Microsoft has launched its 4Africa IP Hub in Kenya in an attempt to create an intellectual property protection culture on the continent.
The project will be piloted in Kenya for two years, after which point it will be handed over to the government and the programme will be extended to other African countries.
“Most small businesses in Africa are relying on secrecy instead of using established copyright, trademark, trade name and patent programmes to protect their valuable IP, making it vulnerable to exploitation,” Microsoft said.
According to the World Intellectual Property Organization (WIPO), only 283 resident patent applications were filed in Kenya through the Patent Cooperation Treaty procedure or National Patent Office between 2009 and 2012.
“Similarly, only 683 resident patent applications were filed in Egypt; 608 in South Africa; and a mere 53 resident patent applications were filed by resident inventors in the Ivory Coast. In contrast, approximately 268,000 resident patents were filed in the United States during the same period,” the company said.
“Most African innovators function on the premise that the idea is theirs until someone else takes it to market, or duplicates it. As Africa’s innovation continues to flourish, the future remains uncertain if these promising ideas are not supported and protected properly,” said Louis Otieno, director for legal and corporate affairs at Microsoft 4Afrika.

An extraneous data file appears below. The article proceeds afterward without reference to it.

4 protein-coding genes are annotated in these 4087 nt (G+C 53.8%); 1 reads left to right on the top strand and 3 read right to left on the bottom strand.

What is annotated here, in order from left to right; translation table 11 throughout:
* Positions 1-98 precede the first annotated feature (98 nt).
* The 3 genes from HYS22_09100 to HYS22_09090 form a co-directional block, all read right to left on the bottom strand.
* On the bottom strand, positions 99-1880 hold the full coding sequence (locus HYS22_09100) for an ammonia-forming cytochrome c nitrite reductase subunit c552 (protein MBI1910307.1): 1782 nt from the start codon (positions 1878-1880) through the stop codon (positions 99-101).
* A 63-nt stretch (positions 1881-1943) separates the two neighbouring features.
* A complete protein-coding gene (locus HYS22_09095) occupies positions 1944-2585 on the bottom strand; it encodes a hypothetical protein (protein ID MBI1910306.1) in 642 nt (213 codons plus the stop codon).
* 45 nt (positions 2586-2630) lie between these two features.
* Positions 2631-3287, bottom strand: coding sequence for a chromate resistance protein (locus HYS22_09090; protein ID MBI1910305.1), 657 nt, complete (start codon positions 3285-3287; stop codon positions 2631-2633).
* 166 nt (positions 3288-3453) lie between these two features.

Innovators must have proof of ownership to be able to market or sell their innovation. According to Microsoft individuals that are aware of this find the processes involved in intellectual property protection long and intimidating.
“IP protection has played an important role in the foundation and growth of our business. From when it was just in the idea stage, we registered it through our IP lawyers with the relevant authorities. This has allowed us to grow to where we are today, and ensures that our technology remains in the hands of Africans, for Africa and the world,” said John Waibochi, chief executive officer (CEO) of Kenya’s Virtual City Group.
Commenting on the 4Africa IP programme, Otieno said: “Protecting intellectual property ultimately leads to wealth creation and economic growth, and encourages development of knowledge-based industries. We designed the IP Hub to play a critical role in empowering African innovators and spurring this growth.”
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